1. To complete the JRC Fuel Cell Testing Facility The JRC Fuel Cell Testing Facility will be part of the European Virtual Testing Facility will take part in the validation of the results of the FCTESTNET network;
2. To co-ordinate FCTESTNET and to take part in the technical tasks of the Network;
3. To prepare, as co-ordinator, a proposal for a Specific Targeted Research Project (STREP) for modeling of fuel cells and fuel cell stacks;
4. To provide input to the SETRIS activity.
Anticipated milestones and schedule:
1.1 Completion of the testing facility infrastructure in October 2003 1.2 Complete installation of the equipment in December 2003 1.3 Commissioning of the facility by December 31, 2003 2.1 Technology map available in September 2003 2.2 2-D modelling ready in December 2003 3.1 Proposal ready for submission to the first call (Call identifier: FP6- 2002-Energy-1, Fixed deadline at 18.03.2003) 4.1 Dates to be determined ad hoc.
1.1 Completed infrastructure for the facility. This comprises preparing and submitting the application for the environmental licence to the local authorities, launching and completing a call for tender for modification of infrastructure and infrastructural modifications. 1.2 Completed installation of the equipment. This comprises finalising the investment plan (a geothermal cooling system, installing the testing facility with a number of auxiliary equipment (deionized water generator, steam generator, geothermal cooling system, environmental chamber and gas analysers), and a final commissioning of the laboratory. 1.3 Commissioned facility;
2.1 Technology map of fuel cell testing competences in Europe An inventory (mapping) of industrial activities, institutes and consortia that work on fuel cell development, including their RTD, demonstration and commercialisation targets and strategies, collaborative links, and an assessment of their specific strength will be made. This includes the main testing results of the different technologies, as far as published. 2.2 Two-dimensional mathematical modelling of flow, heat and mass transfer phenomena in a single fuel cell. It will entail the solution of Navier-Stokes equations as well heat and mass transfer within the porous medium of a single fuel cell;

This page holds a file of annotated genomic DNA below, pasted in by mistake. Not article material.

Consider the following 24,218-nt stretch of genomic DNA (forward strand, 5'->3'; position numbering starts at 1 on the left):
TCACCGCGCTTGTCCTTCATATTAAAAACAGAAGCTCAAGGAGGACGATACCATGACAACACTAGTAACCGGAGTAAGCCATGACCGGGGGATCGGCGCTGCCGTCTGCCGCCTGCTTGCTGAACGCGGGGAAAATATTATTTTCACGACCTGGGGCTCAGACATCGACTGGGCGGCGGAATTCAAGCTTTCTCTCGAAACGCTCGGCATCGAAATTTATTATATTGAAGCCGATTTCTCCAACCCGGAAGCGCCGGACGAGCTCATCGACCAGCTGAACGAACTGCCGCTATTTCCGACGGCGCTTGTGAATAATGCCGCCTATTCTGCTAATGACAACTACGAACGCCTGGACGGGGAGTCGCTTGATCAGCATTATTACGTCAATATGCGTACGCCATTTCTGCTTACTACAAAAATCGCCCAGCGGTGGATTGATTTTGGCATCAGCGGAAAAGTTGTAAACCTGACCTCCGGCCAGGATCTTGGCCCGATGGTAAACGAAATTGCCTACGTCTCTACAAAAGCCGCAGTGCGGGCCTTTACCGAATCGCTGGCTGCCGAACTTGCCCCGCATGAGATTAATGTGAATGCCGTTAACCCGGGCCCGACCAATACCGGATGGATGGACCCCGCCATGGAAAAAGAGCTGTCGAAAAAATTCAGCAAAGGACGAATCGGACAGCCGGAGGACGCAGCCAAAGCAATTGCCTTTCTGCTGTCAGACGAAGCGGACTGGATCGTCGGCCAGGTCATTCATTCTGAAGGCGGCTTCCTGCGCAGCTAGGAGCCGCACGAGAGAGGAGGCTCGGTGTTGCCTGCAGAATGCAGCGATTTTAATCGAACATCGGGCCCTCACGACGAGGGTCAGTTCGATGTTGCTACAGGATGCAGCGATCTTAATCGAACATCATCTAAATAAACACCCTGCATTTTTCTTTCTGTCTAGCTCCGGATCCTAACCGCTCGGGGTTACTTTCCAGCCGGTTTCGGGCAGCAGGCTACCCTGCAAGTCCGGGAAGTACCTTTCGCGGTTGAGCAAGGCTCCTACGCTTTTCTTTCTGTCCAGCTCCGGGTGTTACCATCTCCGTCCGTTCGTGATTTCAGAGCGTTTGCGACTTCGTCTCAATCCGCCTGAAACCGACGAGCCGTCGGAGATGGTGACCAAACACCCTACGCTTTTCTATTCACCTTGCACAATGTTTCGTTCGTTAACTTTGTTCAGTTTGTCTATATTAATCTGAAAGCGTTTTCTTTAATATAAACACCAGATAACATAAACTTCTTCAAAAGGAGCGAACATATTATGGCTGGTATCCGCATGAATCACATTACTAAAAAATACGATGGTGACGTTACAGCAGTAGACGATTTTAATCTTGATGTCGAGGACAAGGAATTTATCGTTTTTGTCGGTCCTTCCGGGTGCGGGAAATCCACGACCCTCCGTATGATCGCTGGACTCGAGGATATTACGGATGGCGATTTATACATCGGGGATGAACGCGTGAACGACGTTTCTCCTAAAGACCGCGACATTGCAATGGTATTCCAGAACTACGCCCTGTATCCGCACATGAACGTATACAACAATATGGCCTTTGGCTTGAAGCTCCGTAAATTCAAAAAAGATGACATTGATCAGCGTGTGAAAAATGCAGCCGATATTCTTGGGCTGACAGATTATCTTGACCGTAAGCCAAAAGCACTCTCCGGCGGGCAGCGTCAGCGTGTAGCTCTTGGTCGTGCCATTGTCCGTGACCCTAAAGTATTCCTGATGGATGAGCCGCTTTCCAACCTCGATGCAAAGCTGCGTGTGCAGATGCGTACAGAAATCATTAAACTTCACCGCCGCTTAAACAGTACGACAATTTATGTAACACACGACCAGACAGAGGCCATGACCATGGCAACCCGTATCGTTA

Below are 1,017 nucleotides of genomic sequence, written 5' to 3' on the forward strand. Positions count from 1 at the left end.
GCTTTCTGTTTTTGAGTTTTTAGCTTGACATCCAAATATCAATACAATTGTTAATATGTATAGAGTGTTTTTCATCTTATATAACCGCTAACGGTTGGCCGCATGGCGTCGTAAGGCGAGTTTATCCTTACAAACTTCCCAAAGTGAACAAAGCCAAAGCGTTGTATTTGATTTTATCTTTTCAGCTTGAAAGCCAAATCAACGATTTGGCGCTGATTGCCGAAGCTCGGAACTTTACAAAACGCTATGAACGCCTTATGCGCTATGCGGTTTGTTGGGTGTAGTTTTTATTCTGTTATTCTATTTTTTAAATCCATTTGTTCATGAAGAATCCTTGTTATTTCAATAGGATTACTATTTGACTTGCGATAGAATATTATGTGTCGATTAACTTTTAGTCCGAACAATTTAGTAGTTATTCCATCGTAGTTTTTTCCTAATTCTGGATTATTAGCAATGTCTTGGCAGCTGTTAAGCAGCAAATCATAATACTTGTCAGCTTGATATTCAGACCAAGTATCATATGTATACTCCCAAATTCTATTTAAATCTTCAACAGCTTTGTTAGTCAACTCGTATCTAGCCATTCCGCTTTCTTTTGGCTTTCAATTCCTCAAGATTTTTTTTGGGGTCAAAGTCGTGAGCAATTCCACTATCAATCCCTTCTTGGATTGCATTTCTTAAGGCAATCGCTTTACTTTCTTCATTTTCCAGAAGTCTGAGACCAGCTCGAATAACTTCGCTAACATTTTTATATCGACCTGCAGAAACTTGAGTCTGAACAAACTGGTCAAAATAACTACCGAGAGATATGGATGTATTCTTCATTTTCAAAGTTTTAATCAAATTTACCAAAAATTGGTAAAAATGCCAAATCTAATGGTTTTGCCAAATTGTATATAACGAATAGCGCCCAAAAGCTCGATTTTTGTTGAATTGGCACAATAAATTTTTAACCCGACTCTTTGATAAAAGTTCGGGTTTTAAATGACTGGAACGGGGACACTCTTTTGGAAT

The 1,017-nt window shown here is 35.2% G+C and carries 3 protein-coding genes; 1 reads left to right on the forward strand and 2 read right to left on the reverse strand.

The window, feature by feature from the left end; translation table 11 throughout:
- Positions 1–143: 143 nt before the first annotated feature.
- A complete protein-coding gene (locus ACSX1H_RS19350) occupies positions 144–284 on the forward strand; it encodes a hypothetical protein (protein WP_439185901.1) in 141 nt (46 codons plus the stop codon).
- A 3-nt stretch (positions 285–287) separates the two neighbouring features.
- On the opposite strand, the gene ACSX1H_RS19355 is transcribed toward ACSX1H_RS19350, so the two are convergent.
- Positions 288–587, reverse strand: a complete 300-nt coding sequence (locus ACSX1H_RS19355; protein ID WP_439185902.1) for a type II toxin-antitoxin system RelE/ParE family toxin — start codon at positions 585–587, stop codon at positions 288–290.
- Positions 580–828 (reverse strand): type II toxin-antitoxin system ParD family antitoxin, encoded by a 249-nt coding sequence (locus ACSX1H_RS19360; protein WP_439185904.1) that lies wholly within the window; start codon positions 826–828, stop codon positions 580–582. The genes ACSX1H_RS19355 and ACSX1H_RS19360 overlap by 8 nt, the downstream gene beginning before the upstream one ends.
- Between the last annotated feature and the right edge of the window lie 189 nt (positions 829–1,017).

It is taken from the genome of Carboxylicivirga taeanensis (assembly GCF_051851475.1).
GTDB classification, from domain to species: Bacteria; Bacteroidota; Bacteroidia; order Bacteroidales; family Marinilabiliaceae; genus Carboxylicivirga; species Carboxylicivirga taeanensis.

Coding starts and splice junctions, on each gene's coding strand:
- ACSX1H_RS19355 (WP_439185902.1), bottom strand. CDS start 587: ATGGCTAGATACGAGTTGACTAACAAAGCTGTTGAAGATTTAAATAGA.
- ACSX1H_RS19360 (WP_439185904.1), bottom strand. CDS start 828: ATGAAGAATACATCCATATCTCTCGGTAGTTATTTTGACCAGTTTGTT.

3.1 Prepared project proposal;
4.1 Reports to SETRIS in the area of fuel cells, pending on customer DGs requests.
Summary of the Action:
The main goal of the Action is to initiate a European Reference System for Fuel Cell Testing, through the operation of the Fuel Cell Testing and Standardisation Network (FCTESTNET) that will start operating at the end of 2002 with 55 partners. The action also supports the creation of a European Virtual Testing Laboratory for Fuel cells. Accordingly, the action works towards integrating European research activities in testing and standardisation in the field. It will result in short and medium term developments that can be delivered to the industry, but that will benefit policy development as well. In 2003 the main focus is to guarantee a smooth start of the activities. This action will remain in close working relationship with ISA 2.3.1. Rationale Fuel cell systems offer a clean and highly efficient way to convert energy carriers (e.g. hydrogen, natural gas) into electricity.
This has been recently acknowledged at the highest political level of the Commission by the President Prodi, Vice-president Mrs. De Palacio, and Commissioner Busquin during the launch of the High Level group on Hydrogen and Fuel Cells in October 2002. According to the summary of President Prodi "This is an important choice for Europe, Hydrogen technology will not only reduce our energy dependency and gas emissions; in the long run it will also change considerably our socio- economic model and create new opportunities for developing countries". However, the technology is not yet mature and needs to be further developed. Significant technological challenges still need to be addressed. For the rating of improvements in fuel cell technology, commonly agreed measures for system efficiency such as power density, dynamic behaviour and durability are indispensable.
This requires the definition of harmonised testing procedures both for entire fuel cell systems and for system components. To be successful, a large variety of boundary conditions need to be tracked (e.g. caused by different applications, different stack technologies, various types of fuel, fuel quality, etc). To date, no standardised test procedures for fuel cell systems, stacks and cells are available. Similarly, no standardised test procedures exist for the assessment of fuel cell systems against user requirements for stationary, portable and transport applications (e.g. homologation testing of fuel cell vehicles). In practice many laboratories have developed their own test protocols to meet the needs of their own or national R&D programmes. In spite of the fact that fuel cells are still in pre-competitive phase, the issue of harmonisation of testing procedures and measurement methods needs to be addressed now to ensure a smooth introduction of the technology.
Field of science
- /engineering and technology/environmental engineering/energy and fuels/fossil energy/natural gas
- /engineering and technology/environmental engineering/energy and fuels/fuel cell